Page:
What causes psychosis?

There has been a lot in the news lately about people suffering from psychotic episodes. Recently, a man, whom many thought was under the influence of bath salts, took off his clothes and chewed off the face of a homeless man. Toxicology reports denied him being under the influence of bath salts but confirmed marijuana being in his system. Another news event broadcasted the sad episode of a Jet Blue pilot who started behaving in an erratic way,  talking in religion themes and Iraq and the end of the world. He had to be restrained by flight attendants and passengers on the airplane before the plane making an emergency landing.
What causes psychosis? Is this a biochemical or genetic condition? Are there environmental factors or health habits that contribute to it? What can be done to treat or prevent the condition from happening?

The definition of psychosis found in Wikepedia is: refers to an abnormal condition of the mind, and is a generic psychiatric term for a mental state often described as involving a “loss of contact with reality”. People suffering from psychosis are described as psychotic. Psychosis is given to the more severe forms of psychiatric disorder, during which hallucinations and delusions and impaired insight may occur.
The two major categories of mental illnesses we often associate with psychosis are the mood disorders such as Depression and Bipolar Disorder as its substypes as well as Schizophrenia. In Bipolar Disorder these psychotic episodes occur during the manic phases of the illness. There are other condtions that can cause psychosis. People under the influence of psychostimulants such as Ritalin or Cocaine or Methamphetamine may become psychotic, particularly if predisposed genetically to psychosis. Lately, in the news we have heard about people acting strangely under the influence of Bath Salts. And very recently, marijuana may have been a factor in the face eating incident.
In later years there is another cause that is being more and more recognized. Children who experience trauma may exhibit psychotic symptoms, particularly hearing voices. These children often don’t meet criteria for drug usage, mood disorders like Bipolar illness or Schizophrenia.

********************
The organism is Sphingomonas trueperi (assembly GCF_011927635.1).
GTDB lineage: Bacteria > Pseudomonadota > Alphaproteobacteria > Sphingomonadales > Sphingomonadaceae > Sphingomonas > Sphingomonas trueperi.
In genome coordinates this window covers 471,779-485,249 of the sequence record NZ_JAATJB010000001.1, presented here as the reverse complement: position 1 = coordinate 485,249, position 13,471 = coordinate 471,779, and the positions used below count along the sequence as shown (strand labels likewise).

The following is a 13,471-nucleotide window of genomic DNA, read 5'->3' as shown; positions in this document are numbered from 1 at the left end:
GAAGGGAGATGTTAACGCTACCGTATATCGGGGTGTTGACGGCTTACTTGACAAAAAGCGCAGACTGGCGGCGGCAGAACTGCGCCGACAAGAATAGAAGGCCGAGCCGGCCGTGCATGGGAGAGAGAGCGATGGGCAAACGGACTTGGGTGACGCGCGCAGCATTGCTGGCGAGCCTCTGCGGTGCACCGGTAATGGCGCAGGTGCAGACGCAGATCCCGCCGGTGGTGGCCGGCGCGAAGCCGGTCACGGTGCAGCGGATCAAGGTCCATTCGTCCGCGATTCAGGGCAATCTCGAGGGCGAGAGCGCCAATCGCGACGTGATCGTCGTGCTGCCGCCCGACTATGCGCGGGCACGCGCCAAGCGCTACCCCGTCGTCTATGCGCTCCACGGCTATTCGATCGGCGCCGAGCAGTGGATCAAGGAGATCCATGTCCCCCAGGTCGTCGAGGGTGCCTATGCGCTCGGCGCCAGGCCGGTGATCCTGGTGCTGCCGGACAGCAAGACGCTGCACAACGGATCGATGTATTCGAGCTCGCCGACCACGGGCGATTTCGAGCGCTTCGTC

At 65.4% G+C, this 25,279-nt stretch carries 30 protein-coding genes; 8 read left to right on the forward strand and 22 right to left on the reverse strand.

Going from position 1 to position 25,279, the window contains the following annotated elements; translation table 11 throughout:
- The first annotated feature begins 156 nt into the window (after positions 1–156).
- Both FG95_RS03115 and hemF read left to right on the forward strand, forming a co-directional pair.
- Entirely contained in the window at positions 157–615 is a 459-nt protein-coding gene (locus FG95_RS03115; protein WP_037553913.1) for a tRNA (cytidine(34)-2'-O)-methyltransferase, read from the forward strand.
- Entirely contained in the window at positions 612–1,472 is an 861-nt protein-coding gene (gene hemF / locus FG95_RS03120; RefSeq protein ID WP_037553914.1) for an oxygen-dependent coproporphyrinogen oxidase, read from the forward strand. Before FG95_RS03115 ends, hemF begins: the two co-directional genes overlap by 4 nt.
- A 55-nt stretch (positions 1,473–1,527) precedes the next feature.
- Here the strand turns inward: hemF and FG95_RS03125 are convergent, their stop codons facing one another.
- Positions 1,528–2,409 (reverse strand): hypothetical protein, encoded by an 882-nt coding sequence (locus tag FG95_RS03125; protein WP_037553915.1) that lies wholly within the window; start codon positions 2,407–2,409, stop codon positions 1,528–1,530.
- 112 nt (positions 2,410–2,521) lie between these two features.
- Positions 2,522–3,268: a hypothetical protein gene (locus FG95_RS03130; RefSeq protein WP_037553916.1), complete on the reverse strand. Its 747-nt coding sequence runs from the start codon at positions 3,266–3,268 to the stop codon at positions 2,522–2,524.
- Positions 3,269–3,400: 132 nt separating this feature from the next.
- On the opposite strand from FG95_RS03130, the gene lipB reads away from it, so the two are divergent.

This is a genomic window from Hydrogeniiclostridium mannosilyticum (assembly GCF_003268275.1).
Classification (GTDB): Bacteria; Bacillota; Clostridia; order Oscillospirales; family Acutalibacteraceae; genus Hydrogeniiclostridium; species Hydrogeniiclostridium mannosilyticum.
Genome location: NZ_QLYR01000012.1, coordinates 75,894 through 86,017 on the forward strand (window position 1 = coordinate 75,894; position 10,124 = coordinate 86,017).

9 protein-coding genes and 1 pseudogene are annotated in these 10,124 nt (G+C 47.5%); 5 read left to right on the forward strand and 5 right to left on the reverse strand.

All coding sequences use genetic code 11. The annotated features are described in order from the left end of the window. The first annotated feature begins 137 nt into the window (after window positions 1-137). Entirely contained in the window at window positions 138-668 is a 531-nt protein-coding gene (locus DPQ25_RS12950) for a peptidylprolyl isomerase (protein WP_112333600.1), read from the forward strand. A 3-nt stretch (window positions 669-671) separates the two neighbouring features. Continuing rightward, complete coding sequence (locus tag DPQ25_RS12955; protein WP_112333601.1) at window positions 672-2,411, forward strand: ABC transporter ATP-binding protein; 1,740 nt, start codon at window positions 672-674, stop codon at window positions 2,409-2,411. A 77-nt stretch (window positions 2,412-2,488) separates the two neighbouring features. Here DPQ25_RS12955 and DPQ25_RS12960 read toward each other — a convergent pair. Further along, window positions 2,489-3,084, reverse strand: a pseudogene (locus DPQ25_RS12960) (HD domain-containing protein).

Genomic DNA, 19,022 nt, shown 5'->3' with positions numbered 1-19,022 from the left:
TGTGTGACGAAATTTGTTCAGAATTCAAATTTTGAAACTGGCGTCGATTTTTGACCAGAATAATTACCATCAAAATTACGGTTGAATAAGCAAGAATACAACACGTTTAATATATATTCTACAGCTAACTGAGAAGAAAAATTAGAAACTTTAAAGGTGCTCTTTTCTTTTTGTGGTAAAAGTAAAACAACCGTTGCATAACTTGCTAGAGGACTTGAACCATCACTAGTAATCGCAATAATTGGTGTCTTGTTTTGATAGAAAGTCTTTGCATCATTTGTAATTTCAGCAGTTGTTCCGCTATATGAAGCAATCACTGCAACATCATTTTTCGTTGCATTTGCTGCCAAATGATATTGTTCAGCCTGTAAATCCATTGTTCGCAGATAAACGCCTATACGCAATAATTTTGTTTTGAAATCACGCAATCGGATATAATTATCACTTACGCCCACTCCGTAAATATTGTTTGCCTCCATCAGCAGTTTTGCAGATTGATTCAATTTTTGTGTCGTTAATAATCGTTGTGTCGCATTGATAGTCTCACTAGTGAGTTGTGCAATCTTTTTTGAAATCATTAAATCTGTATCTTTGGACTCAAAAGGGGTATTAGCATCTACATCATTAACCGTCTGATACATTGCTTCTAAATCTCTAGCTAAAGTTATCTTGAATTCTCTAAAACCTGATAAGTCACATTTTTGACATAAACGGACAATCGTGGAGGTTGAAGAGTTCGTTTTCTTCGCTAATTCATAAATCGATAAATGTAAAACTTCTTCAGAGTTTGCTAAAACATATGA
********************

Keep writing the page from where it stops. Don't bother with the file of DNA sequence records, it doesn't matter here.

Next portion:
I personally have concerns about Marijuana. Many people would like to think that Marijuana is harmless. It is used for some chronic health issues like pain control and lack of appetite. Unfortunately, it is also being used inappropriately. I have had patients who come see me for an Anxiety problem who have complained to me that pot makes them anxious or even “crazy”. Pot will do this in people that are genetically predisposed toward psychosis. I once saw a promising young 18 year old man deterioriate and contract Schizophrenia, and Marijuana was believed to be the major culprit.

What is the treatment? It depends on the cause. If it is Bipolar Disorder, mood stabilizers and psychotherapy are the treatment of choice. Schizophrenia will probably require antipsychotic medication. If psychostimulants brought it on, they probably will need to be discontinued. For children with the history of trauma, medications may not be as effective as psychotherapy. Although many may find some benefit from both. Finally, the cause of the psychosis of the Jet Blue pilot was found to be the lack of sleep. I can’t emphasize enough the role of sleep in good mental health. I teach all my patients sleep hygiene who come to see me. A brain cannot heal or function optimally without a good nights sleep. What is the optimal amount? About 7-8 hours for most people.

Alcohol intake effects sleep

There is an interesting article in the May 17th issue of The Journal of Alcohol and Alcoholism related to alcohol intake and its effect on sleep. The research showed that even small amounts of alcohol can alter the quality and amount of sleep a person gets per night.

This article is particularly relevant to those who are struggling with a mental illness who often have sleep difficulty. It is not a good idea to try to remedy that sleep issue with alcohol usage. Alcohol may initially cause a person to fall asleep but when that person’s blood alcohol drops that person becomes more and more alert. Alcohol is known to interfere with the brain’s sleep architecture. Some of the worst sleepers I’ve seen in my practice are people who have been drinking alcohol heavily for years. This research on even small amounts of alcohol causing problems is sobering. No pun intended!

So you might want to think twice before reaching for that night cap!

Treating mood swings during perimenopause

When you first start having perimenopausal symptoms, you may not put two and two together; after all, you’re too young to be going through menopause. The changes in your body can confuse you and drive you to distraction. It is not uncommon to be confused and for mood swings to occur. If you are experiencing episodes that you don’t understand such as extreme mood swings, there are treatment options.

Mood swings can have many causes. Sleep patterns may be interrupted by night sweats or hot flashes. Studies show that when a person doesn’t get enough sleep each night, episodes of irritability, lack of focus, and extreme stress may occur. Along with these symptoms, your immune system weakens because the body is not getting the downtime it needs to repair and restore from the day’s activities.

Mood swings can be brought on by difficult or changing situation in your life. A normal interaction with a child who asks for something repeatedly can pluck that last nerve and send you screaming out of the room. A cross word can send you into tears. An extra project at work combined with sleep deprivation can lead to poor work performance and/or missed deadlines.